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The Gluten Free Debate
In the lead up to Coeliac Awareness Week (March 13-20th), we thought we would discuss some truths about gluten and gluten-free diets.
Coeliac Disease (spelt Celiac in some countries) is an ailment where the immune system reacts abnormally to gluten – a protein found in wheat, rye, barley and oats – causing bowel inflammation, damage and discomfort, amongst other symptoms. A gluten-free diet is the only proven medical treatment.
Gluten Free Diet – Fact/Fad
The term ‘Gluten Free’ is tainted with a lot of uninformed debate and opinion regarding cause and effect – the main issue being that gluten free dieting is BOTH a fashionable fad and a proven medical solution.
Adding to the confusion, there is a lot of ‘unknown’ in the medical world about gluten sensitivity, making it difficult to accurately define and diagnose.
The gluten free diet is currently the only proven medical treatment for Coeliac Disease: where gluten causes the tiny finger-like projections that line the bowel to become inflamed, reducing nutrient absorption surface area.
While minor symptoms include bloating and bowel discomfort, more serious symptoms that can develop include:
- gastrointestinal symptoms e.g. diarrhoea, constipation, nausea, vomiting, flatulence, cramping, bloating, abdominal pain, steatorrhea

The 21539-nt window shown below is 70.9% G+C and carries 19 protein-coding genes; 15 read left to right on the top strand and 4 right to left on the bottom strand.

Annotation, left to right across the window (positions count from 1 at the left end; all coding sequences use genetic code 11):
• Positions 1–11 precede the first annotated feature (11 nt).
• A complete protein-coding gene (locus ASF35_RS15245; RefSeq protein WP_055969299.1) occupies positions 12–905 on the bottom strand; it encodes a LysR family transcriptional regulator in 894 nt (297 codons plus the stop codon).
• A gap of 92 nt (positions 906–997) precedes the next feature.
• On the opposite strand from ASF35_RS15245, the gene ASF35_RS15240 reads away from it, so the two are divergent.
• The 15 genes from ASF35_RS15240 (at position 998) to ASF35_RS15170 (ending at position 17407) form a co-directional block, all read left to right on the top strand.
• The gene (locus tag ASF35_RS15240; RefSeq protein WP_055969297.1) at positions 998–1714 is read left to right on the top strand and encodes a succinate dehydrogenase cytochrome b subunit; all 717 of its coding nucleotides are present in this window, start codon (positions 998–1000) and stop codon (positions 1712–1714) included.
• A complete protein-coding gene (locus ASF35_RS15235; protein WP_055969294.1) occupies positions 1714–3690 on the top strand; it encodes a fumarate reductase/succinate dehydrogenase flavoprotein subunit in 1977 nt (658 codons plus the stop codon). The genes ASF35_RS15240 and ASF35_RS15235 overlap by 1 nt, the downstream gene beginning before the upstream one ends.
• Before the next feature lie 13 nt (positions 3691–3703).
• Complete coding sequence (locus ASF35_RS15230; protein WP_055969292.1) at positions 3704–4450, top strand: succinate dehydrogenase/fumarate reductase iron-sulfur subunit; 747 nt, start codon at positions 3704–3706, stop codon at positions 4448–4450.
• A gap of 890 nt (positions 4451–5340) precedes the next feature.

- fatigue, weakness and lethargy
- iron deficiency anaemia and/or other vitamin and mineral deficiencies
- failure to thrive or delayed puberty in children
- weight loss (although some people may gain weight)
- bone and joint pains
- recurrent mouth ulcers and/or swelling of mouth or tongue
- altered mental alertness and irritability
- skin rashes such as dermatitis herpetiformis
- easy bruising of the skin
Gluten-free diets are often medically recommended to people with wheat allergy, or other gluten related intolerances and sensitivities, though these theories are still being debated. It is also considered hereditary, so people who have a history of coeliac disease in their family should be tested.
Despite the increasing popularity and ‘fad-status’ of a gluten free diet, the vast majority of cases still go undiagnosed in Australia (around 80%)[i] – so if you can relate to any of these symptoms, it’s a good idea to talk to your doctor about getting medically tested/diagnosed for Coeliac Disease.
Consumer Research Company Mintel provide the statistics (U.S) that 22% of adults are actively avoiding gluten in their diets – which has created an estimated $8.8 billion dollar gluten free industry, growing by more than 60% from 2012 – 2014.[ii]
When considering the percentage of people who actually suffer from coeliac disease (estimated under 1.5% in Australia), Dr. Alessio Fasano, Director of the Center of Celiac Research and Treatment at Massachusetts General Hospital, correctly points out:
“The vast majority of individuals on gluten-free diets have no business being gluten-free, because, for them, there is no medical necessity… it’s simply fashion.”[iii]
Because of this ‘fad-status’ backed up by a number of celebrity endorsements, many people believe a gluten free diet to be healthier, and an effective weight loss tool.